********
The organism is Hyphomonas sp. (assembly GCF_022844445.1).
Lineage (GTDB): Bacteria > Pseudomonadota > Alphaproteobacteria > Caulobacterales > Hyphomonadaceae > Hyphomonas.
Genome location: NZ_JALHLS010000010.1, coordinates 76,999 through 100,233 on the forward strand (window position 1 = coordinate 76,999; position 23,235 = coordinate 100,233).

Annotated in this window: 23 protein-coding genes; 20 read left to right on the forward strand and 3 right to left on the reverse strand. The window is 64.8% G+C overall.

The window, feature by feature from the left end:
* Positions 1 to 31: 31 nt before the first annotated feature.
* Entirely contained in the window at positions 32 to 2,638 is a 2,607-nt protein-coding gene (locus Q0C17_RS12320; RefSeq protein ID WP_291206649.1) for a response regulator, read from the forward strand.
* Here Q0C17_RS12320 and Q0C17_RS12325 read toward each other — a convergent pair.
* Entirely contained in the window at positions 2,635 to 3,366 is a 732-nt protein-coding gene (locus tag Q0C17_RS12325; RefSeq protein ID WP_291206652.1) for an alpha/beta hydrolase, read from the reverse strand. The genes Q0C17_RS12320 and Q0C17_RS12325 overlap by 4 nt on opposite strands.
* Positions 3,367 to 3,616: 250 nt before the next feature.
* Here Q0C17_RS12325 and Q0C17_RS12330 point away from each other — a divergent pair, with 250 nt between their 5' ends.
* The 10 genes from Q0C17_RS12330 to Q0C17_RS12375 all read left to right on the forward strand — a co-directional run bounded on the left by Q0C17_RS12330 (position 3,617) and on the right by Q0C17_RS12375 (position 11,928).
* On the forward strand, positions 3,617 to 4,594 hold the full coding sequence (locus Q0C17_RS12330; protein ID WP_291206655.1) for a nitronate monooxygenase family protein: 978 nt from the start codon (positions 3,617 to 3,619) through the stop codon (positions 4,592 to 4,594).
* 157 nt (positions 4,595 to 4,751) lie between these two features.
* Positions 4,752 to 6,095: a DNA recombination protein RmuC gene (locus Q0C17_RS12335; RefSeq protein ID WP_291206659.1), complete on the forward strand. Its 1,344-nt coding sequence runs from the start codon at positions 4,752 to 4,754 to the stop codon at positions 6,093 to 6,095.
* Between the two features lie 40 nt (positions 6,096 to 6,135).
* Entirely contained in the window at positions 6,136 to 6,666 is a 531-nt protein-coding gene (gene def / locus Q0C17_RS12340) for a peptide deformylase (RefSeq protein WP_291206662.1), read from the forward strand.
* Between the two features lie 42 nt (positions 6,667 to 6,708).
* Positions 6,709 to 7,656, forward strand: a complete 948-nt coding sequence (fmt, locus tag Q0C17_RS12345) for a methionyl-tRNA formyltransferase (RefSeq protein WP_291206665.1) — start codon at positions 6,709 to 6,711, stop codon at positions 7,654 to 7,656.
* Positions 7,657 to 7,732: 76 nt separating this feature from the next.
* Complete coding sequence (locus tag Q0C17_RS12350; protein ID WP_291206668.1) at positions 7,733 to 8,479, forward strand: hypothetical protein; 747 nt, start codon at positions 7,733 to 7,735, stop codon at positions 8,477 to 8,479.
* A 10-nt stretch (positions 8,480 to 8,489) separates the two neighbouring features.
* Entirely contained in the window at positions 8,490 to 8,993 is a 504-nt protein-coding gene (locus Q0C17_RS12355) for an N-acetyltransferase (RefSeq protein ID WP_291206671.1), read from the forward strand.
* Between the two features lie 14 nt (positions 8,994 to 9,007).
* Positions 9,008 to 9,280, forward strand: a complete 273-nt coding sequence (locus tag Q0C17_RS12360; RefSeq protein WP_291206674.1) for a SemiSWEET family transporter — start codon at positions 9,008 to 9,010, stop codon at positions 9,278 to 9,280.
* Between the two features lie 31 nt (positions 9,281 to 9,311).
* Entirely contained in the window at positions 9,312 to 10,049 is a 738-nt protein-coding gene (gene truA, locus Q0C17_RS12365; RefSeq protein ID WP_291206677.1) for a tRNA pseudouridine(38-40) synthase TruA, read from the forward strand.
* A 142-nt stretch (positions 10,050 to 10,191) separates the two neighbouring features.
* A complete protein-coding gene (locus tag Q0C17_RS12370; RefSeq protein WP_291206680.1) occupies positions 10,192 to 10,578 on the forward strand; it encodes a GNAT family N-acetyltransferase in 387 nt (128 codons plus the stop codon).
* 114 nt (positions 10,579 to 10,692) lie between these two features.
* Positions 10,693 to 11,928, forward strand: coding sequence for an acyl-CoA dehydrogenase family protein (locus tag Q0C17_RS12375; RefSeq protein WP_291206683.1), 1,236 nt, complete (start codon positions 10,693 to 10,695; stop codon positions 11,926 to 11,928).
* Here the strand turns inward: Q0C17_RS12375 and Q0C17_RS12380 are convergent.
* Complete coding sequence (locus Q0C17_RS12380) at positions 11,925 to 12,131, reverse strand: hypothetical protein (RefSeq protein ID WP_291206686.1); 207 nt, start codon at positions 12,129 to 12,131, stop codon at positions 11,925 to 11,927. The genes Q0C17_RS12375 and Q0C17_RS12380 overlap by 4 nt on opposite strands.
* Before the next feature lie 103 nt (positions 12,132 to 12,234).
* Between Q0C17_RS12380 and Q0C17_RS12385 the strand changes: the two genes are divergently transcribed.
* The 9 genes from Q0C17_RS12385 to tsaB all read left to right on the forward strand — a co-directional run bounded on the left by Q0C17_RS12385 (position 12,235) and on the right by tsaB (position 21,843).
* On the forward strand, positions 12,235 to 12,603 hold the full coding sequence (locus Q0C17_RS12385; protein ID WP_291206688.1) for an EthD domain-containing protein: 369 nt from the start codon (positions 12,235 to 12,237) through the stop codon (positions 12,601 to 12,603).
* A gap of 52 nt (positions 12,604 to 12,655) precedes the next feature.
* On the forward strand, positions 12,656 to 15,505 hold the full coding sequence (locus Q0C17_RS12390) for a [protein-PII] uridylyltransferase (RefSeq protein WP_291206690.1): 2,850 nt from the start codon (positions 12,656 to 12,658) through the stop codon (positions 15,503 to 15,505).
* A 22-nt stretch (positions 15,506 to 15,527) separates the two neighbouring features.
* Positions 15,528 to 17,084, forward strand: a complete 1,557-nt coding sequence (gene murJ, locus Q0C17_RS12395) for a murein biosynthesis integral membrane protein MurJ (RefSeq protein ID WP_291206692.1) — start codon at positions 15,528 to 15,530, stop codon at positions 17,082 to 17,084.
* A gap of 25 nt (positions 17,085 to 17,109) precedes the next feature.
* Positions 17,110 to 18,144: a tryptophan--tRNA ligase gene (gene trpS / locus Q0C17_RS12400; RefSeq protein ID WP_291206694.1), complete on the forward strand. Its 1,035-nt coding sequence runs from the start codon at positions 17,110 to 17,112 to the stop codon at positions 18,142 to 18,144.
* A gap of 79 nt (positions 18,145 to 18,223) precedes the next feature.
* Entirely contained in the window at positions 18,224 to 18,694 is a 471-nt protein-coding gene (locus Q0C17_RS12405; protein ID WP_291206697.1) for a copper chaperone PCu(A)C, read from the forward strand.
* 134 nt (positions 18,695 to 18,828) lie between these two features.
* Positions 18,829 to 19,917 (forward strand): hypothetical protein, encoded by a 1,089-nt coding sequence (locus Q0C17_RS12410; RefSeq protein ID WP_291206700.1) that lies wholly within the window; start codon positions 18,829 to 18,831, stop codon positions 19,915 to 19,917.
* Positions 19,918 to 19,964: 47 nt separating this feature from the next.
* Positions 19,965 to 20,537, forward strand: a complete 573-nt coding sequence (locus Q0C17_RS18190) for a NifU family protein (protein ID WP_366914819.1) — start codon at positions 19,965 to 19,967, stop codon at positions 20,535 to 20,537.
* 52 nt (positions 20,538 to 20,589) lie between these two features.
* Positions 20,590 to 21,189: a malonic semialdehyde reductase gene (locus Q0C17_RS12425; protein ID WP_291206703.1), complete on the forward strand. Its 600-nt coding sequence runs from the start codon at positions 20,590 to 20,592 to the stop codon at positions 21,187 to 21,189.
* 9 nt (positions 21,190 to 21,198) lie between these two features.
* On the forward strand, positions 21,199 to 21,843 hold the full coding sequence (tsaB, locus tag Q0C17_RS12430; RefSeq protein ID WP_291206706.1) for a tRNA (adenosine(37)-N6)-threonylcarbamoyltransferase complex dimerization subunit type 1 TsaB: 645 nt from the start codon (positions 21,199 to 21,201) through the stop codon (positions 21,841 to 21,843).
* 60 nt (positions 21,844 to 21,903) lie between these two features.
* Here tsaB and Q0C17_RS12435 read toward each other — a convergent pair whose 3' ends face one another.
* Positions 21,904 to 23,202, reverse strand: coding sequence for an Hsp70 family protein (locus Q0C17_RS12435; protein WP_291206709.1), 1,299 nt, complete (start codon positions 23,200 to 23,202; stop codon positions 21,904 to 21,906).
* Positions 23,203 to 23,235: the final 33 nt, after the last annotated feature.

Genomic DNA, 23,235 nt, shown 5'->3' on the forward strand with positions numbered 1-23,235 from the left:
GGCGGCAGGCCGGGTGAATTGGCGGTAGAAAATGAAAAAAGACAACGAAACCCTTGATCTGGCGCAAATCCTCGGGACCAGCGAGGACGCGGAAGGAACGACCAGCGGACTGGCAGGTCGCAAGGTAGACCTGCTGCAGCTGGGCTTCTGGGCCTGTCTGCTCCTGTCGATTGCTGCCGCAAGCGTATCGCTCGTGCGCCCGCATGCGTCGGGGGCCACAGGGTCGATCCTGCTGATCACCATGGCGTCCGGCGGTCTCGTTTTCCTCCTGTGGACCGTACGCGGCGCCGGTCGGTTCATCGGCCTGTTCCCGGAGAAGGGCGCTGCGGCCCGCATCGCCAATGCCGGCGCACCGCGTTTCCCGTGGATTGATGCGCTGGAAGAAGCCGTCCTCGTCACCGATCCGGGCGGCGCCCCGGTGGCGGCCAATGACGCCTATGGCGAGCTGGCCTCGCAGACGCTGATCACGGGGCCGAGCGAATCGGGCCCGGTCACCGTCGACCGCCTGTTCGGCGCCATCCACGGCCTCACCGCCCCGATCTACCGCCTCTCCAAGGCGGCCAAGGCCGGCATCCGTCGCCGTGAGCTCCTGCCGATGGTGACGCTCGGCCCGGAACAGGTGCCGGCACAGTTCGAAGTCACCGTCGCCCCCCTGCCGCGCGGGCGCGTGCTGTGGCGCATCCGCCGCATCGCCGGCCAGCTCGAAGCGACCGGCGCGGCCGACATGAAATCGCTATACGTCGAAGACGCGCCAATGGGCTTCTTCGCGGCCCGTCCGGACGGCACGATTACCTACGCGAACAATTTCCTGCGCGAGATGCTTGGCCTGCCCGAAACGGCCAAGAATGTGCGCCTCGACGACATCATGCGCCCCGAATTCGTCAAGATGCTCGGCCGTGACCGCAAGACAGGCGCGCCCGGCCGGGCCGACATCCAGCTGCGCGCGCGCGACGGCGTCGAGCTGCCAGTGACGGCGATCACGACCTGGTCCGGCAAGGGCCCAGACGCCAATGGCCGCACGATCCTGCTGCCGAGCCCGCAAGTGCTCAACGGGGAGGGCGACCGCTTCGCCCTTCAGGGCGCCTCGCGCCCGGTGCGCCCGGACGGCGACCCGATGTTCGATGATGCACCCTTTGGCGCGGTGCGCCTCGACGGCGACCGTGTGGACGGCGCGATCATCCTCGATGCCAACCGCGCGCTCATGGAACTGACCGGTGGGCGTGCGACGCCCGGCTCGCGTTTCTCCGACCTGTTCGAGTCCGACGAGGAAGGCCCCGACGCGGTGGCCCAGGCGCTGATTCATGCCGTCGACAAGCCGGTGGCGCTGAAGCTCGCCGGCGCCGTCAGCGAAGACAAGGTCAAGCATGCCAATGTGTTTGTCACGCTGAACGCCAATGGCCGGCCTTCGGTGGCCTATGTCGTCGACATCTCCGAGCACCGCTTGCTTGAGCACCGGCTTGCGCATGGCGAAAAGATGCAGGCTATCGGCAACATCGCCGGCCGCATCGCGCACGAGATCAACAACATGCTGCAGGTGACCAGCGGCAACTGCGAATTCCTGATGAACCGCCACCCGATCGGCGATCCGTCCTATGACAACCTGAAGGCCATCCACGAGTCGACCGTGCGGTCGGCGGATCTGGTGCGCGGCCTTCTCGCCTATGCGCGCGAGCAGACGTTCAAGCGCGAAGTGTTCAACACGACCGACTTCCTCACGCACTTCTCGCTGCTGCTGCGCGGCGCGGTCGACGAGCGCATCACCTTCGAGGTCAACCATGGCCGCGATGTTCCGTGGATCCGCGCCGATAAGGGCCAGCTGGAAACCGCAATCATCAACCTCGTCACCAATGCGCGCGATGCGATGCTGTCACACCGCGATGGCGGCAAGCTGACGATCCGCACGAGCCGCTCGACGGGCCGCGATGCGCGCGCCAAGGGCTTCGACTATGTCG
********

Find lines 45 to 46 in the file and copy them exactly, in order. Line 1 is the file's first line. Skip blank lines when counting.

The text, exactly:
* Entirely contained in the window at positions 18,224 to 18,694 is a 471-nt protein-coding gene (locus Q0C17_RS12405; protein ID WP_291206697.1) for a copper chaperone PCu(A)C, read from the forward strand.
* 134 nt (positions 18,695 to 18,828) lie between these two features.